Fleetwood Mac

Warner Bros./Reprise, 1982


REVIEW BY: Michael R. Smith


After embarrassing himself with Tusk, Lindsey Buckingham pulled back the reins ever so slightly with Fleetwood Mac’s chart-topping follow-up, Mirage. In doing so, he was able to level the playing field between him, Stevie Nicks and Christine McVie.

Fleetwood Mac was always a band who knew that things happened in threes, so it is hardly surprising to find three singles salvaging what is regarded by many as a hit-and-miss affair.

“Hold Me” finds all five members of Fleetwood Mac throwing their hat into the ring. It’s one of my all-time favorites from the band and is the best song to be found on Mirage. Another wonderful song that has become something of a radio staple is “Gypsy,” a Nickscomposition that is guaranteed to put the listener into a relaxed frame of mind every time. Then, to round out the triple threat, is the album’s first cut, “Love In Store,” a song that finds Christine singing over her ex-husband John’s throbbing bass line. Divorce hasn't sounded this good since, well,my_heart_sings_the_harmony_web_ad_alt_250 Rumours.

The non-singles here work well too, for the most part, compliments of Buckingham. On “Can’t Go Back,” Buckingham’s vocal soars over some great rhythmic percussion by Mick Fleetwood. You’ll also be enchanted by “Eyes Of The World,” a lesser-known track that was recently punched up and chosen to open their Say You Will live show. But even better than those tunes is the highly experimental “Empire State,” where Lindsey channels Peter Gabriel to come up with something that’s really interesting and somewhat creepy.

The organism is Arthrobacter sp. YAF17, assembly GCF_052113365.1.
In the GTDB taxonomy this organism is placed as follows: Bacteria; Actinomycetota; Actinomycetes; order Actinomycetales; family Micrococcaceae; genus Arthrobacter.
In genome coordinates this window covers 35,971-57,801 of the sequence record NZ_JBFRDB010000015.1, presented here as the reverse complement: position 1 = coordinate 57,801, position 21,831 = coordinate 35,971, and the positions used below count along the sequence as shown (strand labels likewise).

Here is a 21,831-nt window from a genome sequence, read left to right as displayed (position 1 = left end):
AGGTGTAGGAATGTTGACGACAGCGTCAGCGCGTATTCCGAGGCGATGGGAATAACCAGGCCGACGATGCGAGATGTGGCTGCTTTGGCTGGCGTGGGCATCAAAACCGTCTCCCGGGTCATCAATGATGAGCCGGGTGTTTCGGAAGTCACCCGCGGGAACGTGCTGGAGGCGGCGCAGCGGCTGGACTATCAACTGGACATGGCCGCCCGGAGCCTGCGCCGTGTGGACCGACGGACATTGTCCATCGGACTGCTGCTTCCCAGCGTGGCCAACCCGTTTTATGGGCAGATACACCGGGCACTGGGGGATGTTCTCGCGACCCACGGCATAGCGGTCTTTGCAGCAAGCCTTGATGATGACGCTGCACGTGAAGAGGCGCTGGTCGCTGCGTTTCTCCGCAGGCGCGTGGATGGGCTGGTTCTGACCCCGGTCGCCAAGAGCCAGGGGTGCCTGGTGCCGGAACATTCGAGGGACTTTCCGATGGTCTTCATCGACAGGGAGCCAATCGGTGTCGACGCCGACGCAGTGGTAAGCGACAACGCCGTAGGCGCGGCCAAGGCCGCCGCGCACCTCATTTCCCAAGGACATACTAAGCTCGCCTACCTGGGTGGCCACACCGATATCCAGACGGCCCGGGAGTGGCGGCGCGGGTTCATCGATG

What doesn’t work on Mirage? When Nicks goes country on “That’s Alright,” something that is not only an awkward fit for her but is made even worse by the fact that there are frogs croaking in the background. Or Lindsey’s most painful moment on “Book Of Love,” a clunky, plodding number that sounds like a Tusk outtake. Even Christine McVie manages to misfire with the yawn fest that is “Only Over You.” Remember, I said they were all on an equal playing field here.

Yet the glue holding this disc together is the above-average filler, holding the disparate elements together. Lindsey’s got “Oh Diane,” which didn’t quite succeed as a single but is breezy enough to be a pleasant listen, at the very least. Stevie falls back on her reliable Bella Donna persona with the gauzy “Straight Back,” while Christine reverts to familiar “Songbird” territory for the piano-based lullaby “Wish You Were Here.”

What Mirage should be known for, more than anything else, it is this: Sometimes it is better to play it safe than be sorry.

Rating: B+

User Rating: Not Yet Rated



© 2007 Michael R. Smith and The Daily Vault. All rights reserved. Review or any portion may not be reproduced without written permission. Cover art is the intellectual property of Warner Bros./Reprise, and is used for informational purposes only.